From then on, Caroline distanced herself from the Kennedy clan – and refused to spend time at the family compound in Hyannis Port, Cape Cod. Since the late 70's, Caroline Kennedy's husband, Edwin Schlossberg had been designing museum and game park exhibits. For a ''learning environment'' at the Brooklyn Children's Museum, he created exhibits as a playground based on the structure of a molecule. For the now-shuttered Macomber Farm, run by the Massachusetts Society for the Prevention of Cruelty to Animals, he developed games that simulated the gait, vision and social interactions of farm animals. In one, visitors pulled a Conestoga wagon to learn the meaning of horsepower. At the time, Mr. Schlossberg only thought up exhibits to be built by others. ''He had inspiration,'' Mr. Pockell recalled, ''but the execution and mechanics didn't interest him as much.'' Brent Saville, a designer now based in Los Angeles, made the exhibits at the Brooklyn Children's Museum. Mr. Schlossberg's plan was ''sort of wispy,'' he recalled. ''Nobody understood what it meant.'' —The Day John Died (2007) by Christopher Andersen

Teri Norris (Amazon Reviews): According to the unreliable memoir The Other Man, Carolyn Bessette spent Christmas 1994 with Michael Bergin. It's very possible he took that story and fast forwarded it to fit the narrative of CBK being an attached friend after their break-up. In reality she spent Christmas 1996, 1997, and 1998 all with her husband John Kennedy and also with the Radziwills on Vero Beach. None with Bergin. So basically he twisted the truth, yes he spent one Christmas with Carolyn but only during their dating years, notice how he never mentions explicitly any dates/years in his book, he leaves it up to the reader. It's a mish mash of stories with no orderly timeline. Bergin, not the most articulate person (self-confessed, not my criticism), states that Carolyn was even less communicative within the context of their relationship, other than sexually. From the start to finish in this book, Carolyn is hardly ever portrayed (by him) as actually talking to him, in fact, quite the contrary. Time and time again, she refuses to talk to him, even when he tries to share personal experiences. How could he humanize Carolyn if one of the basic elements of human contact, communication, is totally missing? When one considers that the time frame of this book was between 1993-1998, it seems obvious that either Michael Bergin read too much into this relationship or that Carolyn was neurotic beyond belief. Either can be true, but if you've been involved with someone over a period of 5 years (on/off) and you know them not much better than you did when you met, perhaps there's more than a little delusion involved on someone's part. In short, this guy really didn't know Carolyn Bessette... she never let him in her inner thoughts. Her reasons for keeping him emotionally isolated in this relationship are anyone's guess, but since he's writing the book, he should be able to give us the answers. But he can't and that the book's main failing. Bergin constantly refers to himself as "the other man" and yet he continues (obviously) pining for her to this day (his wife and two kids aside). Why, one wonders, as they read this book?! The one feeling you walk away with is that he was simply a friend with benefits to her, to put it kindly... a situation that firmly held until their breakup. Bergin has done nothing more than highlight (and rehash) Carolyn's personal quirks without shedding any light on why she behaved this way. One can easily conclude he didn't simply couldn't because he never got to know the real Carolyn. Bergin doesn't seem to realize that either. What we can see is that Carolyn Bessette was not interested in Michael Bergin, and we can easily understand why she chose someone else to share her life with, especially if that person was John Kennedy Jr. Sadly, this book is a testament to the saying that "silence is golden". Source:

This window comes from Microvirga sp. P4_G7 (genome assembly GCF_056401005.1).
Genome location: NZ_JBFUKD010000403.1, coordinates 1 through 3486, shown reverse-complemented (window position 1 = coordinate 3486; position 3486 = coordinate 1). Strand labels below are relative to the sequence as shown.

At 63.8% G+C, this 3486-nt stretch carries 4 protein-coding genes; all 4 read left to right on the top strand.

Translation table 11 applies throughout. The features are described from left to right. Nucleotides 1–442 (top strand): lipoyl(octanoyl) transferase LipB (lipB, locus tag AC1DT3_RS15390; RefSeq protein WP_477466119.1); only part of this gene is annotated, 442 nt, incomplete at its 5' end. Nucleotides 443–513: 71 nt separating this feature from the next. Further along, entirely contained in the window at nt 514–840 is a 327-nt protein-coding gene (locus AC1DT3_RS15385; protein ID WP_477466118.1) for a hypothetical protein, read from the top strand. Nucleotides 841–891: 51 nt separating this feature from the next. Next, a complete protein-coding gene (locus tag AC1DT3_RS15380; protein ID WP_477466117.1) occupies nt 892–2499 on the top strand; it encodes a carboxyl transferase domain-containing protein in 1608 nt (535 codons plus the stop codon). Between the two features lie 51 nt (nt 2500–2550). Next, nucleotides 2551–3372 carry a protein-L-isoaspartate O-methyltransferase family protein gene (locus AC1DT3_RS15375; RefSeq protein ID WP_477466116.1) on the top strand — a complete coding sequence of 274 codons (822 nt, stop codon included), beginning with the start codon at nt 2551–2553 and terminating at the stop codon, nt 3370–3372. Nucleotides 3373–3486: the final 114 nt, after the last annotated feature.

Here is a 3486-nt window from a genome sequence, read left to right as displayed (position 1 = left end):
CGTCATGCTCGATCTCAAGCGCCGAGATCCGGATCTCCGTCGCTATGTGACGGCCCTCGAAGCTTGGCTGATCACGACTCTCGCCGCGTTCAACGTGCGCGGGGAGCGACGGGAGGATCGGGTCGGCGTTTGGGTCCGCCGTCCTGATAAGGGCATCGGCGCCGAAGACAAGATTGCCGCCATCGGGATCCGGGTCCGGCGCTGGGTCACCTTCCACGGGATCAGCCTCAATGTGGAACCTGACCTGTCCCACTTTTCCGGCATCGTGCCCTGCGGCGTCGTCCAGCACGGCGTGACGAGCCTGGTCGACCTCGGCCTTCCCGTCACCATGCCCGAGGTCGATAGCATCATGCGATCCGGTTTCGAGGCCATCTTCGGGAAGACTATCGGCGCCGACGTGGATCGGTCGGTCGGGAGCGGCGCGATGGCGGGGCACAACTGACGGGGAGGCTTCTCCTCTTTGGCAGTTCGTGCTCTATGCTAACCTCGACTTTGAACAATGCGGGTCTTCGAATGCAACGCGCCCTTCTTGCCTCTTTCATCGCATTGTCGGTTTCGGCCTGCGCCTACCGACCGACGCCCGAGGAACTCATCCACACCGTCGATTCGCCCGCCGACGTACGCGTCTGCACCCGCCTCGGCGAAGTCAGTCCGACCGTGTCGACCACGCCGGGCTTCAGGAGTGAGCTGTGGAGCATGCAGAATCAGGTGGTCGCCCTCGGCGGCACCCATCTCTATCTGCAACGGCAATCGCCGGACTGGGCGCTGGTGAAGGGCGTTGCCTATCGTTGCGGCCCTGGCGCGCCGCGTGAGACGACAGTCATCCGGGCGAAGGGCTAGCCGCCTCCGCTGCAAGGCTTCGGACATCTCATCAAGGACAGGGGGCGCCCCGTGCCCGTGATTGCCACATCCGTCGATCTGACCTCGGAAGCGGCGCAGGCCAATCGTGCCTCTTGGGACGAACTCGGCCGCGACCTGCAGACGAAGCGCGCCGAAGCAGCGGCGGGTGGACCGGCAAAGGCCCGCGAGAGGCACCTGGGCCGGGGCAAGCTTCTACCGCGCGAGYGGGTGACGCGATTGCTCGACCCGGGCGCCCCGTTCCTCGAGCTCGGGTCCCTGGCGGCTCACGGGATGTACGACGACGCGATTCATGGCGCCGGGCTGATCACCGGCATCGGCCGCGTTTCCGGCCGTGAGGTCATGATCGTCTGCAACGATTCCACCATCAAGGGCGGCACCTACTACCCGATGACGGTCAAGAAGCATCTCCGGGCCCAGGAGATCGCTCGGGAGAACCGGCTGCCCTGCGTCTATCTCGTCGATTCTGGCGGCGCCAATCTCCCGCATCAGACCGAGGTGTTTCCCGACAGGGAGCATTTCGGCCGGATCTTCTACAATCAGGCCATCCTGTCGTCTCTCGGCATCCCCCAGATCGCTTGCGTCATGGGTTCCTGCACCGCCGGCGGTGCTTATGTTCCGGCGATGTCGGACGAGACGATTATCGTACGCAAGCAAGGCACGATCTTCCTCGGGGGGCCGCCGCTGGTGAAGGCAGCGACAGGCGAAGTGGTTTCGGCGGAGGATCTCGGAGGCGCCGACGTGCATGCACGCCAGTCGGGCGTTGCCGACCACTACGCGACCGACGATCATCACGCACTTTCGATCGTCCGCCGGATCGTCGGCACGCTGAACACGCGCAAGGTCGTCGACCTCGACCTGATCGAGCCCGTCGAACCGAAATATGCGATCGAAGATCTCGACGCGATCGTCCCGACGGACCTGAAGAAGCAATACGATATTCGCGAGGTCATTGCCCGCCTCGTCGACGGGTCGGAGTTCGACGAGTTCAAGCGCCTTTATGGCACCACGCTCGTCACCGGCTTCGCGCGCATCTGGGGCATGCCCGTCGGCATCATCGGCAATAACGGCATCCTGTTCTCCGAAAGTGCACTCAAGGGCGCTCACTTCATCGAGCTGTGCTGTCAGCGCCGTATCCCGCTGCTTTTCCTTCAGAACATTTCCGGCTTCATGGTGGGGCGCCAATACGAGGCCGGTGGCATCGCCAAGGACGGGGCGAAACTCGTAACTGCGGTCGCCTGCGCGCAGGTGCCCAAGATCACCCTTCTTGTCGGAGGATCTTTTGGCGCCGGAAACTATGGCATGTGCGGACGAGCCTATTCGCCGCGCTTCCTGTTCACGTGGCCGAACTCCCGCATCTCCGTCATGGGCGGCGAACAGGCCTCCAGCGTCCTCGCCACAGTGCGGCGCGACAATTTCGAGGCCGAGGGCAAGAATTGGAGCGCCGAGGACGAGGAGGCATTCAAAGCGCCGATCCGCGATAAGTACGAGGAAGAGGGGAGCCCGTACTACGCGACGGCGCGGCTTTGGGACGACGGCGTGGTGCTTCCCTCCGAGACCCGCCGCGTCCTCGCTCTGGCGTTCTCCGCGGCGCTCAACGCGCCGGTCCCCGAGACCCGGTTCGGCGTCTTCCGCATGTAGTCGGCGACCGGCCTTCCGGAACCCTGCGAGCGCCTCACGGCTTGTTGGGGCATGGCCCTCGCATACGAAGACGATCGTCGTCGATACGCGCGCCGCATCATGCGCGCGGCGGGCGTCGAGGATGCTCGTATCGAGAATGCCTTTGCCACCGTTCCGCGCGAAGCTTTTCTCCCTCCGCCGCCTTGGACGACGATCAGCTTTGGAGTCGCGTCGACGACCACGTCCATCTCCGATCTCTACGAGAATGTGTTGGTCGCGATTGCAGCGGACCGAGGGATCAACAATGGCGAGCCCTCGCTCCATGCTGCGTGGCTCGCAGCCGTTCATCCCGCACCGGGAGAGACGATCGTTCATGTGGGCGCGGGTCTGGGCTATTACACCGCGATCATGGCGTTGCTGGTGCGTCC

The history of Joseph Kennedy's bootlegger past was an invention of Samuel Halpern from the CIA, who worked with the Warren Commission in the investigation of JFK's assassination. Gerald Posner is a proven fraud who literally got away with fabricating interviews. He once claimed that he got to interview Dr. Humes and Dr. Boswell, and that they said there was an entry wound on the top of the head, contrary to their previous statements that this wound existed on the base of the head. A real researcher named Dr. Gary Aguilar contacted both of them, Dr. Humes denied telling him he changed his mind about the location of the wound, and Dr. Boswell denied ever talking to Posner. Gerald Posner also claimed to interview James Tague, the passerby man who reported being hit by a small piece of debris. Real researcher Harold Weisberg contacted James Tague, who later became a personal friend of Weisberg, and he denied ever talking to Posner. Fabricating sources is the most serious offense in writing so Case Closed is indefensible. It can be noticed that the hole in Kennedy's back in this demonstration is anatomically was lower than the hole in his throat, indicating that a bullet from the Sixth Floor could not have entered the back and exited the throat. The debate over the anatomical location of Kennedy's back wound falls into three camps: The C7s, the T1s, and the T3s. The C7s and T1s debate over whether the official autopsy photographs show the hole in the skin of the back to be slightly anatomically higher or lower than the throat wound below the Adam's apple. The JFK autopsy photographs are notoriously confusing and open to interpretation, so it can be difficult to differentiate the top of the shoulder from an area just below the shoulder line. The T3 photo probably was altered because the hole in the skin is shown to be higher than the holes in Kennedy's suit jacket and shirt, and the pictures of Kennedy just before the shooting support the notion that such a peculiar fold in Kennedy's clothing at the time of the back shot is highly unlikely or impossible. The T3 photos show the back wound, where a shot unquestionably could not have exited the throat.